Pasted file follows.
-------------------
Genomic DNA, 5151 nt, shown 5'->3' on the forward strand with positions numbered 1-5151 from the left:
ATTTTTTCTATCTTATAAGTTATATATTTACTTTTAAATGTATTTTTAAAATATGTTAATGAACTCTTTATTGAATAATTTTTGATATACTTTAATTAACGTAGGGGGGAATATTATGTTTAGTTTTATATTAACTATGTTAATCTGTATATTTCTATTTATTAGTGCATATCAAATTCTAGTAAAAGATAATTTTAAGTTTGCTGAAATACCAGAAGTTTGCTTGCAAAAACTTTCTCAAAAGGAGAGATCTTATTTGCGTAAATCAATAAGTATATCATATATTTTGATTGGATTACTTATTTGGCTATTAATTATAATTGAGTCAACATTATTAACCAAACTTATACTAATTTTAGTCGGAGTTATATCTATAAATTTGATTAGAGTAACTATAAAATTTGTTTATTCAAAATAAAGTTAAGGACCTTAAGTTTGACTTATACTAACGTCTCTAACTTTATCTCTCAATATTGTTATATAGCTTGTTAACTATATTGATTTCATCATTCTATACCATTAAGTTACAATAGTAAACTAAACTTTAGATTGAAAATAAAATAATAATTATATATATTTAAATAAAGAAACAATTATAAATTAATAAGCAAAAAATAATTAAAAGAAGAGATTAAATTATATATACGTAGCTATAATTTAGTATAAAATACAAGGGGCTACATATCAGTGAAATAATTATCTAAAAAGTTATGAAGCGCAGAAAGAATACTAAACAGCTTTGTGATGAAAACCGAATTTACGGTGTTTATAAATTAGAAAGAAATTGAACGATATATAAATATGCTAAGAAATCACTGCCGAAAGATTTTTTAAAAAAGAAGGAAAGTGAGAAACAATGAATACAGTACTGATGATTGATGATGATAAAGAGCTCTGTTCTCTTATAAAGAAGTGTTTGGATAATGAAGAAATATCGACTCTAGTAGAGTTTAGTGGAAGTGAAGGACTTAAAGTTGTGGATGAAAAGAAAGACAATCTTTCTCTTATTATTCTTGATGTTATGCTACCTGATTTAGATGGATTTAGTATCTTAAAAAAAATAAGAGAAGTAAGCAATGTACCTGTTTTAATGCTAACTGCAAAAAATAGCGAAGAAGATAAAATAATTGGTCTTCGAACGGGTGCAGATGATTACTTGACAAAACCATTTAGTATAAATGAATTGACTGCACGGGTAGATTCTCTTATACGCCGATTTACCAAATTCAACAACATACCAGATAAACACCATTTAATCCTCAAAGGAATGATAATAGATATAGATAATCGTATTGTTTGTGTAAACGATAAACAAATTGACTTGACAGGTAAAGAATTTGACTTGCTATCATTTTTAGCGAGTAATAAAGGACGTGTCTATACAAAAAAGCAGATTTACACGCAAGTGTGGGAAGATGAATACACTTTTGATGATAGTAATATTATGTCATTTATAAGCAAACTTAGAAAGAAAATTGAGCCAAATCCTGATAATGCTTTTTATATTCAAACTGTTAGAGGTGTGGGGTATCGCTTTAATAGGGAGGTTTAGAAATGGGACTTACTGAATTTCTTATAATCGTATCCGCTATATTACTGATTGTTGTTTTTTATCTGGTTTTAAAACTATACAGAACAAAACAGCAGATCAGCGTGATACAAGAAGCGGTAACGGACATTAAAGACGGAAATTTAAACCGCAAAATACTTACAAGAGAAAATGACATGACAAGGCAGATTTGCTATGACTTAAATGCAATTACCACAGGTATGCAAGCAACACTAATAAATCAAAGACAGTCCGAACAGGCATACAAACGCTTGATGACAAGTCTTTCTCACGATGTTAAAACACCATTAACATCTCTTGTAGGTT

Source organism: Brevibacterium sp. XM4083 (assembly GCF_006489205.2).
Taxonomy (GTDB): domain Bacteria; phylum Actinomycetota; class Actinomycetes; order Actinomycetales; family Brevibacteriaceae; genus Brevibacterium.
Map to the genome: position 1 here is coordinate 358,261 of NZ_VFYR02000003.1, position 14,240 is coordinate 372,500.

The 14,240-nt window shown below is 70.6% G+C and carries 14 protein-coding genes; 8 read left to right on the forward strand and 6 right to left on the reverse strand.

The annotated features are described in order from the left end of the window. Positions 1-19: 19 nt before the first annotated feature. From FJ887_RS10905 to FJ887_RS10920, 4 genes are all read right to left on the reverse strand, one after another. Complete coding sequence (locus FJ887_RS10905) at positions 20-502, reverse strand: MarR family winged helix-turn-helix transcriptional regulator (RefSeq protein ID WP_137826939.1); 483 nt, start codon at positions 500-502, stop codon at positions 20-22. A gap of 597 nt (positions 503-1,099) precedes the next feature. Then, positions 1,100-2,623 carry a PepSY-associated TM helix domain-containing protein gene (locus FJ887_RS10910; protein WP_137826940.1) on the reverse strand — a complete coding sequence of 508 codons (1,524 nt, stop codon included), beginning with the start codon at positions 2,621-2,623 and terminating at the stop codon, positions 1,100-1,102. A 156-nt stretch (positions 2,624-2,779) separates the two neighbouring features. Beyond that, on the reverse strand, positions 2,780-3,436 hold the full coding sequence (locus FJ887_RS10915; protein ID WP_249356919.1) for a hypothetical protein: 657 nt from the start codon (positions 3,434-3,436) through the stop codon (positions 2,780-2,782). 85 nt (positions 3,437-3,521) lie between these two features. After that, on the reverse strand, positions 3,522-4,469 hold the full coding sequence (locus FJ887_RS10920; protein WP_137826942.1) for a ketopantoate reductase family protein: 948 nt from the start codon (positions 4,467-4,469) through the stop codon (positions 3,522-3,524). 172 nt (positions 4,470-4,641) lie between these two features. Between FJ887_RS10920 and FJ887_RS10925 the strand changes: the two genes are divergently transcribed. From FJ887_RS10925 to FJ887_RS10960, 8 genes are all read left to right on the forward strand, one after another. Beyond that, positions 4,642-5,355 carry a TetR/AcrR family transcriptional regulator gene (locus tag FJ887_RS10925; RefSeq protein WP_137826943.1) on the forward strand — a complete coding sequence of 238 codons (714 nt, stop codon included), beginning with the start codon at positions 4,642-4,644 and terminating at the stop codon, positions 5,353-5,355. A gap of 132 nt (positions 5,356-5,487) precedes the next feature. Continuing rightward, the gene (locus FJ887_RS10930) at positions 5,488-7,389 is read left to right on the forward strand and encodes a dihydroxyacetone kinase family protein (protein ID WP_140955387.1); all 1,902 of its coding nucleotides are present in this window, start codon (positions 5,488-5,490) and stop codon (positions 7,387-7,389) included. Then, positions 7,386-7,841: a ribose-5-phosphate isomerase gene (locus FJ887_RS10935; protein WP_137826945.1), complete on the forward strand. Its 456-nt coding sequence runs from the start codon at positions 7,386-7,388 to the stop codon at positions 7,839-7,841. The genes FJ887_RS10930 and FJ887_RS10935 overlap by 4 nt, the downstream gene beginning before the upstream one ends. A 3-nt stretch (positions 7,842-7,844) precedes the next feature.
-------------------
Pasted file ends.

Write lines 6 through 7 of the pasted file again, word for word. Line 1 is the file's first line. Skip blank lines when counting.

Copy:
The 14,240-nt window shown below is 70.6% G+C and carries 14 protein-coding genes; 8 read left to right on the forward strand and 6 right to left on the reverse strand.

The annotated features are described in order from the left end of the window. Positions 1-19: 19 nt before the first annotated feature. From FJ887_RS10905 to FJ887_RS10920, 4 genes are all read right to left on the reverse strand, one after another. Complete coding sequence (locus FJ887_RS10905) at positions 20-502, reverse strand: MarR family winged helix-turn-helix transcriptional regulator (RefSeq protein ID WP_137826939.1); 483 nt, start codon at positions 500-502, stop codon at positions 20-22. A gap of 597 nt (positions 503-1,099) precedes the next feature. Then, positions 1,100-2,623 carry a PepSY-associated TM helix domain-containing protein gene (locus FJ887_RS10910; protein WP_137826940.1) on the reverse strand — a complete coding sequence of 508 codons (1,524 nt, stop codon included), beginning with the start codon at positions 2,621-2,623 and terminating at the stop codon, positions 1,100-1,102. A 156-nt stretch (positions 2,624-2,779) separates the two neighbouring features. Beyond that, on the reverse strand, positions 2,780-3,436 hold the full coding sequence (locus FJ887_RS10915; protein ID WP_249356919.1) for a hypothetical protein: 657 nt from the start codon (positions 3,434-3,436) through the stop codon (positions 2,780-2,782). 85 nt (positions 3,437-3,521) lie between these two features. After that, on the reverse strand, positions 3,522-4,469 hold the full coding sequence (locus FJ887_RS10920; protein WP_137826942.1) for a ketopantoate reductase family protein: 948 nt from the start codon (positions 4,467-4,469) through the stop codon (positions 3,522-3,524). 172 nt (positions 4,470-4,641) lie between these two features. Between FJ887_RS10920 and FJ887_RS10925 the strand changes: the two genes are divergently transcribed. From FJ887_RS10925 to FJ887_RS10960, 8 genes are all read left to right on the forward strand, one after another. Beyond that, positions 4,642-5,355 carry a TetR/AcrR family transcriptional regulator gene (locus tag FJ887_RS10925; RefSeq protein WP_137826943.1) on the forward strand — a complete coding sequence of 238 codons (714 nt, stop codon included), beginning with the start codon at positions 4,642-4,644 and terminating at the stop codon, positions 5,353-5,355. A gap of 132 nt (positions 5,356-5,487) precedes the next feature. Continuing rightward, the gene (locus FJ887_RS10930) at positions 5,488-7,389 is read left to right on the forward strand and encodes a dihydroxyacetone kinase family protein (protein ID WP_140955387.1); all 1,902 of its coding nucleotides are present in this window, start codon (positions 5,488-5,490) and stop codon (positions 7,387-7,389) included. Then, positions 7,386-7,841: a ribose-5-phosphate isomerase gene (locus FJ887_RS10935; protein WP_137826945.1), complete on the forward strand. Its 456-nt coding sequence runs from the start codon at positions 7,386-7,388 to the stop codon at positions 7,839-7,841. The genes FJ887_RS10930 and FJ887_RS10935 overlap by 4 nt, the downstream gene beginning before the upstream one ends. A 3-nt stretch (positions 7,842-7,844) precedes the next feature.